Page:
Paul Smith

 

It’s poetic coincidence that the biggest U.S. Supreme Court rulings in the LGBT civil rights movement bore the date June 26, said high court litigator Paul Smith, who argued the landmark case that laid the foundation for same-sex marriage equality.

In Lawrence v. Texas, John Lawrence and Tyron Garner were arrested in Lawrence’s Houston home for alleged “deviant sexual intercourse” that violated the Texas criminal sodomy statute. Fifteen years ago on June 26, 2003, the high court ruled in Lawrence that criminal sodomy statutes were unconstitutional. It paved the way for the high court on the same date—June 26—nine years later in Windsor v. United States to strike down the Defense of Marriage Act’s definitions of “marriage” and “spouse” as limited to opposite-sex couples. And in 2015, again on June 26, the Supreme Court legalized same-sex marriage nationwide in Obergefell v. Hodges.

Smith, formerly of Jenner & Block, has argued before the U.S. Supreme Court 21 times and now works as vice president of litigation and strategy at The Campaign Legal Center in Washington, D.C., and as a distinguished visitor from practice at Georgetown University Law Center. We asked Smith to reflect on his work in Lawrence, a case referred to Smith and his firm from Texas attorney Mitchell Katine, and the impact it made for LGBT equality. Here are his answers, edited for clarity and brevity.

 

 

Why did you get involved in the first place in the fight for LGBT equal rights?

We were contacted by the lawyers representing Lawrence and Garner when they lost in the highest court in Texas, and were considering taking the case to the U.S. Supreme Court. That was my main first involvement in the movement. We were Supreme Court lawyers, and happy to help with what we thought was the most historic case to come along in a long time.

 

When criminal sodomy statutes were widespread, how did it impact LGBT people?

In most cases the harm was that you had to stay in the closet. You had to be hidden, because to be open and proud of your relationship with another person of the same sex was to admit you were a criminal. What that meant was you had to stay quiet to not lose your job working for the government, not to lose custody of children if there were a custody fight. It was a way to make the LGBT community stay in second-class citizenship and stay invisible.

 

When Lawrence came down, what was the significance for the LGBT community?

It got rid of the sodomy laws, which were an instrument of oppression, which kept people in second-class citizenship. It got rid of Bowers, the barrier to progress, because it was hard to make any plausible civil rights arguments under the Constitution with Bowers in place. [In Bowers v. Hardwick, the high court in 1986 upheld a Georgia criminal sodomy law.] What could the government do to gay people worse than putting them in jail? The third thing Lawrence did is talk about it in terms of relationships, not just sexuality. It talked about gay relationships [being] equally as valuable as straight relationships, and the government doesn’t have power to make decisions about who you form a family with.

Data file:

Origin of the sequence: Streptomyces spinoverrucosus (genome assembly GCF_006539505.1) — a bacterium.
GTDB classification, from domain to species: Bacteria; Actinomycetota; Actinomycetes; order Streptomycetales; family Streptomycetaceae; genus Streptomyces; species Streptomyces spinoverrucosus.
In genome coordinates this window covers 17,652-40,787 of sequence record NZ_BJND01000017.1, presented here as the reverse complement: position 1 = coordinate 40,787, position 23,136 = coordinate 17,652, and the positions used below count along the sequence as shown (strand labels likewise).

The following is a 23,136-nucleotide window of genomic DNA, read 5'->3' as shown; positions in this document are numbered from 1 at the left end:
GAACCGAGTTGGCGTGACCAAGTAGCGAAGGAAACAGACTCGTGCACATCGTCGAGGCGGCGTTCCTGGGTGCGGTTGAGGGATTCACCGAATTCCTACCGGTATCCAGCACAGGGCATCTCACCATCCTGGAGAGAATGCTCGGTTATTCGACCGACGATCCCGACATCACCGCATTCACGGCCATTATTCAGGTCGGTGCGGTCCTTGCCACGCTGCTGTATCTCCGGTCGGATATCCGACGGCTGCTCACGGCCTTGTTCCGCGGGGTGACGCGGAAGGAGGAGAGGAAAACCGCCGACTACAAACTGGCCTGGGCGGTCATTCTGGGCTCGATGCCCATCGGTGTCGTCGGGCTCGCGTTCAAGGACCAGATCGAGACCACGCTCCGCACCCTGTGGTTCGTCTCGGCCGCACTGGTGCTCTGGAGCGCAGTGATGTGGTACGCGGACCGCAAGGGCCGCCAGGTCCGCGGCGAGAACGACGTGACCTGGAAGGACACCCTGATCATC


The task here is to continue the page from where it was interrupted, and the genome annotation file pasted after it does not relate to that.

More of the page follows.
How did Lawrence impact the future of the LGBT equality movement?

It left the opponents of marriage equality with little argument to deny the protections and recognition of marriage to same-sex couples, many of whom were out there raising children. They struggled for the next 10 years to come up with some nonmoral justification for the difference between opposite-sex and same-sex couples, often trying to make arguments about children, which didn’t make sense—it only hurt children being raised by same-sex couples. The logic of Lawrence led directly to marriage equality. It took a while, but was a very important foundation for the whole effort.

 

Why did the Lawrence, Windsor and Obergefell rulings all come out on June 26?

I think it’s a coincidence. The court hands down its biggest decisions of the year the last week of June. I don’t think they were thinking about the date of the Lawrence decision. But it’s not a big coincidence, because these are the types of decisions that come out in the end of June. It’s kind of a nice, poetic thing.

 

What’s next for the movement? There’s been a kind of pushback from the opponents of equality since Obergefell. They focused on creating various arguments for religious exemptions from nondiscrimination requirements, and have made a concerted attack on the trans community. Those were things they saw as vulnerabilities. Those fights will continue for some time, until we find the line where you can discriminate based on your personal views. The Masterpiece Cake case was an example. The other things the movement still needs to accomplish and someday hopes to is meaningful federal anti-discrimination protections against discrimination in employment and housing and the like.

 

Looking back at the progress since Lawrence, how do you think and feel about your role in it?

I don’t think all the progress is about Lawrence—it was one important piece. I do think it’s one of the great examples of civil rights progress in the history of the country, how far we’ve come from where we stood before Lawrence. It’s nice to have had a really significant role in the beginning. It also led me to be somewhat involved in the Defense of Marriage Act litigation, and the marriage litigation. It’s been a very fulfilling part of my career—something I’m very proud of.

 

As a gay man yourself, how did it impact you personally?

I married my partner in 2010 when they passed marriage equality in the District of Columbia, well before the Supreme Court decision, but it was nice to see that right extended to the rest of the country five years later.